This strategy came to a head in the lead-up to the 1958 Treaty of Rome and its accompanying Euratom treaty, which “afforded French administrators the chance to showcase the fact that other European states agreed that Algeria was a constitutive part of France, undercutting the Algerian nationalists’ claims”. This was nothing short of a revolution in France’s negotiating posture: “the French had come to believe that inserting the empire in integrated Europe was the best way to preserve their overseas sovereignty and remain relevant in the world”. This epiphany is not unlike the post-imperial hangover that Robert Tombs in This Sovereign Isle (2022) ascribes to Britain’s joining the EEC some 15 years later. Brown minces no words in underscoring the coarseness of this posture: “imperial inclusion [ … ] stood not as a potential conduct of equality”, as the more progressive Eurafricanist faction would have hoped, “but as a cudgel against decolonization”. The Treaty thus became “a means to combat calls for independence” and to “affirm the legitimacy of French Algeria”.

The case for inclusion rested on an economic calculus, an alliance between lobbyists and diplomats, with “the European dream” and “the overseas one” marching in lockstep. Whereas Eugène Cartier had famously claimed in 1956 that Algeria cost France more than it yielded in revenue, including it in the EEC made it eligible for a pool of funds to which France was only one amongst six contributors. This net benefit grew even larger with the discovery of Saharan oil that same year. It prompted criticism in other EEC countries, primarily West Germany, that their contribution would end up financing a war not their own. It also undergirded Charles de Gaulle’s Constantine Plan the year the Treaty of Rome was signed, an ambitious plan of reforms and lavish spending that underscored how much France believed it could hold onto Algeria. Brown remarks how, in the period when Algeria was part of Europe (1958–1962), France’s colonial policy had virtually merged with its European policy, “grasping to maintain a position of dominance in Europe via what was left of its imperial grandeur”.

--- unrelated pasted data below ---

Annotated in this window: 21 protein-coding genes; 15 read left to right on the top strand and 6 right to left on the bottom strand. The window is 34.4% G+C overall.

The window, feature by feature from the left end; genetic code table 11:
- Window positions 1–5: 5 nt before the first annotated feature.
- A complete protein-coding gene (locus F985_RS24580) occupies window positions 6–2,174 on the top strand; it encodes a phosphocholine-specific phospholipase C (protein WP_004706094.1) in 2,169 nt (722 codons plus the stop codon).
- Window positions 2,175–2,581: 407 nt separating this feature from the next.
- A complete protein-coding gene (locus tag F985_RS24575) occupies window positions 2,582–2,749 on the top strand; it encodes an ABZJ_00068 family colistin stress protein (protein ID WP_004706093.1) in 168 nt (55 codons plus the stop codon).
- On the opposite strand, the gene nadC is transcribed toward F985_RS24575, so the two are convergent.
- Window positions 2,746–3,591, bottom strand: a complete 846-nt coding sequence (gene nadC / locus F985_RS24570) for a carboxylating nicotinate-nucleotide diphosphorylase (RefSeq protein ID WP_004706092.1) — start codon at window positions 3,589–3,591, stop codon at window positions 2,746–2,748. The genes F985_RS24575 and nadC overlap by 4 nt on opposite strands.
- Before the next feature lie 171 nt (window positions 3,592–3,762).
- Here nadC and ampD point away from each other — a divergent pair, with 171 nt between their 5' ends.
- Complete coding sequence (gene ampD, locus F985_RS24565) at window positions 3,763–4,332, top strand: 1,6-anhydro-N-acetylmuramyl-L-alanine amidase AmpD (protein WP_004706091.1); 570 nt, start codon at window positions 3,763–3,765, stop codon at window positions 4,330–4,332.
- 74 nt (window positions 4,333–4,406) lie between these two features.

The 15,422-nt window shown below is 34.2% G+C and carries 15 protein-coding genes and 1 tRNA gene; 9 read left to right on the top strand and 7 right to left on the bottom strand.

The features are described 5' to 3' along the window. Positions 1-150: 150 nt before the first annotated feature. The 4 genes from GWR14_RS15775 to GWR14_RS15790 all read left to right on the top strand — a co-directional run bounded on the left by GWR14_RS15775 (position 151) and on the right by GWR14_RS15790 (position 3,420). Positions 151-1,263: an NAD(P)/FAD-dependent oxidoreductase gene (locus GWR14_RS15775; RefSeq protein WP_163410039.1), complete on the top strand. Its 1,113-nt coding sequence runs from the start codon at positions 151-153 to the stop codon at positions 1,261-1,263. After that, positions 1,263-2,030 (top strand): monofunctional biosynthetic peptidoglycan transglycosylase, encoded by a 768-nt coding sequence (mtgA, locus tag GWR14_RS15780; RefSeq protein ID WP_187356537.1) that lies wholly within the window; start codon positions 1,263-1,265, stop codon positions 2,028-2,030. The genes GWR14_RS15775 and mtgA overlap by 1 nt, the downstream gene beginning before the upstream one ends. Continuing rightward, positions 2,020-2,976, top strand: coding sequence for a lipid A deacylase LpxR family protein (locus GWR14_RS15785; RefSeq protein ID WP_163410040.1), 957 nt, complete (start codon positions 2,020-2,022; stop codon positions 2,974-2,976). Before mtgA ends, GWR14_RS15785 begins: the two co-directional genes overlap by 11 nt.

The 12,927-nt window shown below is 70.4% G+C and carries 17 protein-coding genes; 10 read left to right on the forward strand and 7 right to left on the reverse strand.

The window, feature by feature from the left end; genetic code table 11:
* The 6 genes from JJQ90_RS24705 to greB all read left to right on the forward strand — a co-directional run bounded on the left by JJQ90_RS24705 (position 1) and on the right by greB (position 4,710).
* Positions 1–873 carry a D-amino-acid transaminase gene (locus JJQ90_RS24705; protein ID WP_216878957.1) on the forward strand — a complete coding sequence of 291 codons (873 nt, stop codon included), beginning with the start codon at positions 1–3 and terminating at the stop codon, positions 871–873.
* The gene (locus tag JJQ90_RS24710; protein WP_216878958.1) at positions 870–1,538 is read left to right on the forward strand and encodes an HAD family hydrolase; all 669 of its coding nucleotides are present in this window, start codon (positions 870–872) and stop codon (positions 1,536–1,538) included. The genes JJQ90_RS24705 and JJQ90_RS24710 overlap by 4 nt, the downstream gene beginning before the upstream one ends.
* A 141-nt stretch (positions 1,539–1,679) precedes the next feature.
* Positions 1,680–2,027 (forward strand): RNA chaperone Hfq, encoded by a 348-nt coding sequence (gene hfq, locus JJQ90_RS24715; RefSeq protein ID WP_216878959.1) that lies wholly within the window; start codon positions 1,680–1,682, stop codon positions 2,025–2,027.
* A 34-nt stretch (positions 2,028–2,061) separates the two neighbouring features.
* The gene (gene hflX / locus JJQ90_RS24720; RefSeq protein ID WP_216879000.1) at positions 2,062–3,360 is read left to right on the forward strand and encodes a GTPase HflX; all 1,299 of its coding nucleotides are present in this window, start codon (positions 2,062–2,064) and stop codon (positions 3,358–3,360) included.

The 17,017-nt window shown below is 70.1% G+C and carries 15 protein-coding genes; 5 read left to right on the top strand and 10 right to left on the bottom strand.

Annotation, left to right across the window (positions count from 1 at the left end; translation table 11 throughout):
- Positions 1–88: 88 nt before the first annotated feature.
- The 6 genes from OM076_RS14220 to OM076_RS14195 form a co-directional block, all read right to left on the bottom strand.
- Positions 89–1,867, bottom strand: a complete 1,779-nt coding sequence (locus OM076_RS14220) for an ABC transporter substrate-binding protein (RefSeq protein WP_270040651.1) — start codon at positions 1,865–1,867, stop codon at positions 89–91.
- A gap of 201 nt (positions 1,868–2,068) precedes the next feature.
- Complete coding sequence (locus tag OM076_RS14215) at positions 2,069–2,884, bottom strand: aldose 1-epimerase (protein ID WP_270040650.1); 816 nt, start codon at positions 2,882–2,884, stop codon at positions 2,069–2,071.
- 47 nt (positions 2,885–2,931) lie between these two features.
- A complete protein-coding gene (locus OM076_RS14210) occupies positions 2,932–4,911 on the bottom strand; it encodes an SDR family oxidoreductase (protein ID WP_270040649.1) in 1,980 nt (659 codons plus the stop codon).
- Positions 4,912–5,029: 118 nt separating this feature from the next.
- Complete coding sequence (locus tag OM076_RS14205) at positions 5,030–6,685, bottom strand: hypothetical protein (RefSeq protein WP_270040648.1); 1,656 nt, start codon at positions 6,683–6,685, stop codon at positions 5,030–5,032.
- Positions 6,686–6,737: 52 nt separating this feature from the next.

Brown then spotlights France’s insistence that Algeria be included in article 227 of the Rome Treaty and what it reveals about the country’s evolving position in Europe. That inclusion amounted to a desperate lunge for relevance in Europe-Africa relations by a fast-receding France. In 1963, the EEC signed the Yaoundé Convention with several African countries, Algeria not included. Even after Algeria officially wrestled its independence at the war’s closing in 1962, its past inclusion in the Rome Treaty had an unforeseen afterlife in which the ambiguity highlighted by Brown only intensified. In March 1963, with Algeria marking one year since independence, the Six agreed to maintain the status quo in which the country continued enjoying preferential tariff rates, the same migrant social security regime and customs rules. Despite France’s continued attempts to assert its supremacy in Brussels and the colonies, the bloc’s gradual pivot towards supranationalism (which de Gaulle abhorred) ended up diluting its influence. Settler land was expropriated in 1963, and the dinar was introduced the year after.

Algeria’s persistently ambiguous status matched the ambiguousness of France’s stance

That afterlife was partly also a function of the time it took for both sides to conclude a new agreement governing their future relations — no less than 14 years. Algeria’s persistently ambiguous status matched the ambiguousness of France’s stance through the European institutions. Whilst “French representatives in Brussels saw themselves as upholding Algerian interests” (by demanding that it be considered part of the EEC), they also pursued policies that advanced its own interests before those of Algeria, such as limiting Algerian wine’s access to the European market. Even after the 1976 treaty, Algeria’s eight-year membership in the EEC continued reverberating in the Luxembourg-based European Court of Justice’s (ECJ) case law. In 1963, a German firm importing wheat bran from Algeria failed to acquire a certificate of origin from the EEC, which Algerian authorities protested shouldn’t be required. Two more landmark cases, Fiege and Hirardin, serve to this day as precedent mandating the equal treatment of member-state workers beyond the EU’s borders.

Brown has sought to show that “Europe’s history is inseparable from that of empire, and that the story of Algeria’s independence is bound up with the EU’s predecessor. Her cogency is limited by the possibility that although holding onto the empire was no doubt a paramount concern, integrating Europe regardless of that empire’s fate could have been an equally potent motive in the minds of French diplomats in those years. She ends with another slapdash claim, spotlighting the Daily Mail’s Brexit frontpage of migrants crossing the Channel over the headline “We’re from Europe, Let Us In”. Having demonstrated the imperialism behind determining who counted as European in 1954–62, she seems to claim that the EU’s present version of that determination is also tinged with racial bias. “Algeria’s EEC years,” she writes, “invite us to imagine a world where communities of color aren’t deemed racialized outsiders needing education to become European. Having produced an impeccable work of history recasting the EU’s pillars in new light, one wonders where this urge to appear woke came from.